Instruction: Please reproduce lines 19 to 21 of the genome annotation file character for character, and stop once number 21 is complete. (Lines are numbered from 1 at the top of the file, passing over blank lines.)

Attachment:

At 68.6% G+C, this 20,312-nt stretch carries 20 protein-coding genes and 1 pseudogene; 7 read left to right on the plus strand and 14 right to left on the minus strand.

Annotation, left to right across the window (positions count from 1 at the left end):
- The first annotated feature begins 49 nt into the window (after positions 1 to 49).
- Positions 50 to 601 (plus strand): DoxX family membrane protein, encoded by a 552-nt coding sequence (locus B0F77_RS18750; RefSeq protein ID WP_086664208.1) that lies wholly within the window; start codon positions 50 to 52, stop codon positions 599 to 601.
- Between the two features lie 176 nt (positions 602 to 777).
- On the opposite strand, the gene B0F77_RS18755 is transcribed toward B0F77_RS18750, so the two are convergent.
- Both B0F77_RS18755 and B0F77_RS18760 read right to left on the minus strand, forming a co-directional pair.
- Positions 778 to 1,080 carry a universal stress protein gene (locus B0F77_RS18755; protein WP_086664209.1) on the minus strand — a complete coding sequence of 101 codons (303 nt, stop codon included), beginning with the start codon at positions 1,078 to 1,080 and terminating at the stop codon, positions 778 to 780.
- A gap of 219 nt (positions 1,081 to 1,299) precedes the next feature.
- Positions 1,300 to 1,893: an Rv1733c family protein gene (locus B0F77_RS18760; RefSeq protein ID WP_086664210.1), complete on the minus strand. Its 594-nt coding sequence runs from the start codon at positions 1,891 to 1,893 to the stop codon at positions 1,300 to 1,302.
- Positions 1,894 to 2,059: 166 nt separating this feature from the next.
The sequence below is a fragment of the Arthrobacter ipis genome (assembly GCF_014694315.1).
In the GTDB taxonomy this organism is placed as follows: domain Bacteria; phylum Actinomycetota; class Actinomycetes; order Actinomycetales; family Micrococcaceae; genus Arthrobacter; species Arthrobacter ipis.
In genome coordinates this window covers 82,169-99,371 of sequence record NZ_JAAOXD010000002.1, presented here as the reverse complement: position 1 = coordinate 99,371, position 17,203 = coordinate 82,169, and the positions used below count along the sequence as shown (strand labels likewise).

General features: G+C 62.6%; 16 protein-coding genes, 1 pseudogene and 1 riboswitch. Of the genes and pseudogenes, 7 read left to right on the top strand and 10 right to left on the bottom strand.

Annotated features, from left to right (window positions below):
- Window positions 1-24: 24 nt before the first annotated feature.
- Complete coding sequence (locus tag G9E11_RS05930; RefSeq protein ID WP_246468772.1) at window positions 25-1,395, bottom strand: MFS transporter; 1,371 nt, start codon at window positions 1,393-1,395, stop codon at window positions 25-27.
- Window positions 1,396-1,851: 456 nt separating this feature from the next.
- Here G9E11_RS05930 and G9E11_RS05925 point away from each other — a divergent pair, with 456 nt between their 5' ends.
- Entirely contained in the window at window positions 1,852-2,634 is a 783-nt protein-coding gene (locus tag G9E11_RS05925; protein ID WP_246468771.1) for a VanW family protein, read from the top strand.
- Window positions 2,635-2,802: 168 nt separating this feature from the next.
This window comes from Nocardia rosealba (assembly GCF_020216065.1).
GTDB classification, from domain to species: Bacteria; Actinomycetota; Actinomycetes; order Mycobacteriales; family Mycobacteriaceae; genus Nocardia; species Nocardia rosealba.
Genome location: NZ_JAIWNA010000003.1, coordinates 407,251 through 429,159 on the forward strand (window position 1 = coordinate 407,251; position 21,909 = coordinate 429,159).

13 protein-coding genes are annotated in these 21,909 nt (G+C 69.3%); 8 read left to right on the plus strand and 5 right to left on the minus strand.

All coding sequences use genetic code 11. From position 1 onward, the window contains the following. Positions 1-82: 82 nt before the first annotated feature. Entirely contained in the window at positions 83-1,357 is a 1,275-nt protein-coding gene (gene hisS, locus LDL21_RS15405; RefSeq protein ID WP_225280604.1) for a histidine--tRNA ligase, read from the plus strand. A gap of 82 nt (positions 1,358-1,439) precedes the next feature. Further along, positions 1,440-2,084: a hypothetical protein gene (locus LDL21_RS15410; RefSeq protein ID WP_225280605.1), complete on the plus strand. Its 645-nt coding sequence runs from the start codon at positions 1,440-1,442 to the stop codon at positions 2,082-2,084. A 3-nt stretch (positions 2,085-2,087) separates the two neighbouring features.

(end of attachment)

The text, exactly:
- Window positions 1,396-1,851: 456 nt separating this feature from the next.
- Here G9E11_RS05930 and G9E11_RS05925 point away from each other — a divergent pair, with 456 nt between their 5' ends.
- Entirely contained in the window at window positions 1,852-2,634 is a 783-nt protein-coding gene (locus tag G9E11_RS05925; protein ID WP_246468771.1) for a VanW family protein, read from the top strand.